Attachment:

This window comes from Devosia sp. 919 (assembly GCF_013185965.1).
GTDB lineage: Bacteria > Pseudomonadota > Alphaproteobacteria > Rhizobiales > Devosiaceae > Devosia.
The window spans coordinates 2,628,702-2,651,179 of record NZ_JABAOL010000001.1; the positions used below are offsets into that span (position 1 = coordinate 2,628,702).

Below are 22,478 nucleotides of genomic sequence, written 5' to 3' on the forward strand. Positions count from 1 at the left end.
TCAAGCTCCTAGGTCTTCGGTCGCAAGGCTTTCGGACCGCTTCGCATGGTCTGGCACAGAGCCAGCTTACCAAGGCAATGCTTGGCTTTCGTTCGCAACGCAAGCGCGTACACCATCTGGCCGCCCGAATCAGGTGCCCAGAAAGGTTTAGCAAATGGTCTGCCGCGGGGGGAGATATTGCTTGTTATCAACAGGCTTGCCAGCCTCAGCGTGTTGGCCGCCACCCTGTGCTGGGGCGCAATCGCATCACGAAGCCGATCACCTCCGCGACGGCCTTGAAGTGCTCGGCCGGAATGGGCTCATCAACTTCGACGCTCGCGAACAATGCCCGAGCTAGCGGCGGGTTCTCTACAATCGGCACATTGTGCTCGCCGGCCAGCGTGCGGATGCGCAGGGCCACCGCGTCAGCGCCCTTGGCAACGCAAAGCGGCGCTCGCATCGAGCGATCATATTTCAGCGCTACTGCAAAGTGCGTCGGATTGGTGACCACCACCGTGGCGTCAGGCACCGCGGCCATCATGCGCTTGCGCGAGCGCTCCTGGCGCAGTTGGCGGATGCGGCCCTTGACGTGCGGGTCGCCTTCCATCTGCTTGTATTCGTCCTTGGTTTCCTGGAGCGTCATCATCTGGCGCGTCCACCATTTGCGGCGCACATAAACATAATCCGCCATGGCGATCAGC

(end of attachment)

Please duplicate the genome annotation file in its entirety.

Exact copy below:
This window comes from Devosia sp. 919 (assembly GCF_013185965.1).
GTDB lineage: Bacteria > Pseudomonadota > Alphaproteobacteria > Rhizobiales > Devosiaceae > Devosia.
The window spans coordinates 2,628,702-2,651,179 of record NZ_JABAOL010000001.1; the positions used below are offsets into that span (position 1 = coordinate 2,628,702).

Below are 22,478 nucleotides of genomic sequence, written 5' to 3' on the forward strand. Positions count from 1 at the left end.
TCAAGCTCCTAGGTCTTCGGTCGCAAGGCTTTCGGACCGCTTCGCATGGTCTGGCACAGAGCCAGCTTACCAAGGCAATGCTTGGCTTTCGTTCGCAACGCAAGCGCGTACACCATCTGGCCGCCCGAATCAGGTGCCCAGAAAGGTTTAGCAAATGGTCTGCCGCGGGGGGAGATATTGCTTGTTATCAACAGGCTTGCCAGCCTCAGCGTGTTGGCCGCCACCCTGTGCTGGGGCGCAATCGCATCACGAAGCCGATCACCTCCGCGACGGCCTTGAAGTGCTCGGCCGGAATGGGCTCATCAACTTCGACGCTCGCGAACAATGCCCGAGCTAGCGGCGGGTTCTCTACAATCGGCACATTGTGCTCGCCGGCCAGCGTGCGGATGCGCAGGGCCACCGCGTCAGCGCCCTTGGCAACGCAAAGCGGCGCTCGCATCGAGCGATCATATTTCAGCGCTACTGCAAAGTGCGTCGGATTGGTGACCACCACCGTGGCGTCAGGCACCGCGGCCATCATGCGCTTGCGCGAGCGCTCCTGGCGCAGTTGGCGGATGCGGCCCTTGACGTGCGGGTCGCCTTCCATCTGCTTGTATTCGTCCTTGGTTTCCTGGAGCGTCATCATCTGGCGCGTCCACCATTTGCGGCGCACATAAACATAATCCGCCATGGCGATCAGC